Bengals Extend Coach Marvin Lewis Through '19; Team Finishes 31st In NFL Attendance
The Bengals and Marvin Lewis yesterday "agreed to continue their partnership" through the '19 season, meaning Lewis remains the "second-longest tenured" coach in the NFL behind the Patriots' Bill Belichick, according to Jim Owczarski of the CINCINNATI ENQUIRER. An ESPN report that came out just before kickoff of Bengals-Vikings on Dec. 17 said that Lewis had "made up his mind to leave." But Lewis has "consistently denied that information came from him." Despite the denials, ESPN's Adam Schefter and the net "never backtracked from the report that cited anonymous league sources." The Bengals' 7-9 record this season "marked the second straight losing campaign after five straight playoff appearances, but Lewis has always maintained he wanted to coach" in '18. Clearly, the front office "determined there was enough progress from the young talent that Lewis should lead a third reboot of the franchise under his watch." Lewis has the "most regular-season victories and playoff appearances in franchise history," but his 125 regular season wins without a postseason victory is "tied for most in NFL history" (CINCINNATI ENQUIRER, 1/3). In Cincinnati, Paul Daugherty writes keeping Lewis "is a mistake." If Bengals Owner Mike Brown is "in business to win a championship," he needs to "explain why ... this coach is the coach to get you there." Because Lewis has had "15 cracks at it, and he hasn't come close." Daugherty: "Anywhere else, this is outrageous. Here, it's business as usual" (CINCINNATI ENQUIRER, 1/3).
SURPRISING MOVE? ESPN's Schefter said the Bengals' coaching staff was "completely shocked" at the deal but is "very pleased he is back because of what he's meant to that organization" ("SportsCenter," ESPN, 1/2). ESPN's Michael Smith said, "Remember what that franchise was before Marvin Lewis got there. All of these teams are making change for change's sake. Unless you can definitively point to proof that the reason for their playoff shortcomings rest with Marvin Lewis and his inability to coach in playoff games as opposed to regular-season games, why not stay the course?" ("SportsCenter," ESPN, 1/2). But CBSSN's Adam Schein said of the extension, "You can't make this up if you tried. It was over, his contract ran out. We were all talking about Marvin Lewis in the past tense, done, finished, see ya, bag it, never again. Zero playoff wins, zero. The Bengals were dreadful this year." This is ownership "telling the fans, 'We don't care about being a respectable team'" ("Time to Schein," CBSSN, 1/2).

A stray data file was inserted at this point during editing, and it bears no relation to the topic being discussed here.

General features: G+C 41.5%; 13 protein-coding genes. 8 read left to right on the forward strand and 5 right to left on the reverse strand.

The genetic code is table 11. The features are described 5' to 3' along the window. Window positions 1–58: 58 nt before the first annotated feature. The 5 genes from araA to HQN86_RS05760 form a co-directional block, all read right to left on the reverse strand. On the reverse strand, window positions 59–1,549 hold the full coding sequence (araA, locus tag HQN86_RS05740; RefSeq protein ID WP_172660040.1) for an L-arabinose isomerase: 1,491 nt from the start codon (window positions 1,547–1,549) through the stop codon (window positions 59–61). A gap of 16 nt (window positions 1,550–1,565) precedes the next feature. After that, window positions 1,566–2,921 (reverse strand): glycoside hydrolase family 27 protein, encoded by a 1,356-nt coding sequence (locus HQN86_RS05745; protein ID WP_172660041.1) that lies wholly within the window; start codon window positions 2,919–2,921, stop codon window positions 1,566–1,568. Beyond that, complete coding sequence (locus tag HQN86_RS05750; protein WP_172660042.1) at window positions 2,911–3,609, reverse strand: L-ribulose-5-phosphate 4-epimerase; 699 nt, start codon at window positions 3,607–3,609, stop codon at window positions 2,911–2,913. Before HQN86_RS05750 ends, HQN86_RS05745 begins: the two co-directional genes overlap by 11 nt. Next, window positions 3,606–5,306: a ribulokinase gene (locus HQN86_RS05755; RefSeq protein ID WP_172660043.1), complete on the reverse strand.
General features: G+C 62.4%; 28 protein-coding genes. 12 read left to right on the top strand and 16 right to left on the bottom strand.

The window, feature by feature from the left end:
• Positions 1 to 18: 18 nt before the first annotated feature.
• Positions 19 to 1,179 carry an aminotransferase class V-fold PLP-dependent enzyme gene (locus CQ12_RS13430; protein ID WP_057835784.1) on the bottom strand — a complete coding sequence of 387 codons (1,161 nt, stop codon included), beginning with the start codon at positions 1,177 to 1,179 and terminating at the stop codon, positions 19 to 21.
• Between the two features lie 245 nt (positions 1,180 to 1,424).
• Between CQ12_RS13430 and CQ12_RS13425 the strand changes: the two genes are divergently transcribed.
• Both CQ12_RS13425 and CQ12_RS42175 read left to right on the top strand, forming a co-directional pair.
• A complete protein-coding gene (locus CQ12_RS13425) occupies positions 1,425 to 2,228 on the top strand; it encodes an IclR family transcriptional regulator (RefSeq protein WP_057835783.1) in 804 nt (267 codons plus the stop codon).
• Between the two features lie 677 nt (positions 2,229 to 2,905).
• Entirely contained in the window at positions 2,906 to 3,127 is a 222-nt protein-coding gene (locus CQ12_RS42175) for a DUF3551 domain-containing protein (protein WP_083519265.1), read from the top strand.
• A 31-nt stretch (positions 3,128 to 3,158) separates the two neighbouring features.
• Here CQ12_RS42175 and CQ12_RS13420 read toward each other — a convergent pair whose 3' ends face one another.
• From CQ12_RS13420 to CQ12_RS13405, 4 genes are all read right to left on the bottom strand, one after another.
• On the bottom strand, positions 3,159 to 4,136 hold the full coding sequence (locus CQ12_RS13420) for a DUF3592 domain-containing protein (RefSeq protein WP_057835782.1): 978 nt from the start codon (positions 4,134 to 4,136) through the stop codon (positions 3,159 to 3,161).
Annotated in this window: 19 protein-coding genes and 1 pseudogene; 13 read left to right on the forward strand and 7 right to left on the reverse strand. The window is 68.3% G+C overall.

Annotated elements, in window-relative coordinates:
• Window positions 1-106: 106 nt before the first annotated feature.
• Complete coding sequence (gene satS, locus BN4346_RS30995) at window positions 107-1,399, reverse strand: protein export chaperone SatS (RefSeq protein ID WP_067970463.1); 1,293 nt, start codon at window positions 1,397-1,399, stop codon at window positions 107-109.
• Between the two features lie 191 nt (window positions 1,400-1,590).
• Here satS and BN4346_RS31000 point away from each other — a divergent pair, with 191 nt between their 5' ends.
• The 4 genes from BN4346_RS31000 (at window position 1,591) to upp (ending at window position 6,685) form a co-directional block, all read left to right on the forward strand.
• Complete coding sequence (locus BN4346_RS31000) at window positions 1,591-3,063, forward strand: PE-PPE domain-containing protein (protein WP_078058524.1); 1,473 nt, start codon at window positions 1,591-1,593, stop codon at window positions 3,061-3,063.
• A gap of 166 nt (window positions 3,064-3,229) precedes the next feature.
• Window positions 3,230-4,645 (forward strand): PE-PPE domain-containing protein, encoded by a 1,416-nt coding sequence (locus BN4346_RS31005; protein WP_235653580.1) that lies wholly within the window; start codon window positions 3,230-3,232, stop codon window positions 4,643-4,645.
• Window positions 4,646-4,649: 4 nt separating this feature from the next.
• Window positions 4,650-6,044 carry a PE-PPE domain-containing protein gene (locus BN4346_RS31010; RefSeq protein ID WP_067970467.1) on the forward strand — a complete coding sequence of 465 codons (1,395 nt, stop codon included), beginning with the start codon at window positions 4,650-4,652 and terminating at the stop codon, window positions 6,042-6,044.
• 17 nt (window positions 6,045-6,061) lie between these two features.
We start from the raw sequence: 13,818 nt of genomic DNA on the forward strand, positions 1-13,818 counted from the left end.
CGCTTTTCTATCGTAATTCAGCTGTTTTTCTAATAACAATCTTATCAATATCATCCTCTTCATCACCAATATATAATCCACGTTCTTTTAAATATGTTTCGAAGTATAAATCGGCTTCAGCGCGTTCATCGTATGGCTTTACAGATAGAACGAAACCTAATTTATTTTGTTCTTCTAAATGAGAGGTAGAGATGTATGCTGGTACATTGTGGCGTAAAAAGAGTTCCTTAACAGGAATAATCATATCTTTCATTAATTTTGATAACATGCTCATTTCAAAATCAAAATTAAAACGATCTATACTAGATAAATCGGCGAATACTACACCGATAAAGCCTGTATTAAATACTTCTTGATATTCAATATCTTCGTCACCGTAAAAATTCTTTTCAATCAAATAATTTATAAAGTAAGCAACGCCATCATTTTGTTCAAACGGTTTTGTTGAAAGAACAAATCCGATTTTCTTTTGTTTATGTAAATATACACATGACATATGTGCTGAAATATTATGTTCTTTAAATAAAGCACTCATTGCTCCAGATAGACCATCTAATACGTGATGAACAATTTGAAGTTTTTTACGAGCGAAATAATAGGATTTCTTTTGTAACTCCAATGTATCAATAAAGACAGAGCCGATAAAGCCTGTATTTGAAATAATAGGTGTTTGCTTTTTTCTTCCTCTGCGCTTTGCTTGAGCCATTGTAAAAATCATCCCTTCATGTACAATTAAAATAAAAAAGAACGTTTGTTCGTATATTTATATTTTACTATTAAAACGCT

DOWN YEAR: In Cincinnati, Steve Watkins noted the Chargers were the "only team" to finish behind the Bengals in attendance in '17. The Bengals "averaged 53,242 fans per home game this season," down 12% from the 60,511 last year. The Bengals "set a league low" by playing in front of an average 81.3% of Paul Brown Stadium's capacity in '17. Just four other teams "sold less" than 90% of their available tickets this season. The Bengals entered the season after a "disappointing" 6-9-1 record in '16, and the team "opened the season with two poor performances in home losses." The crowds at the last two home games reflected the fact the Bengals would miss the playoffs, as the team averaged "just less than 50,000 fans in those contests" (BIZJOURNALS.com, 1/2).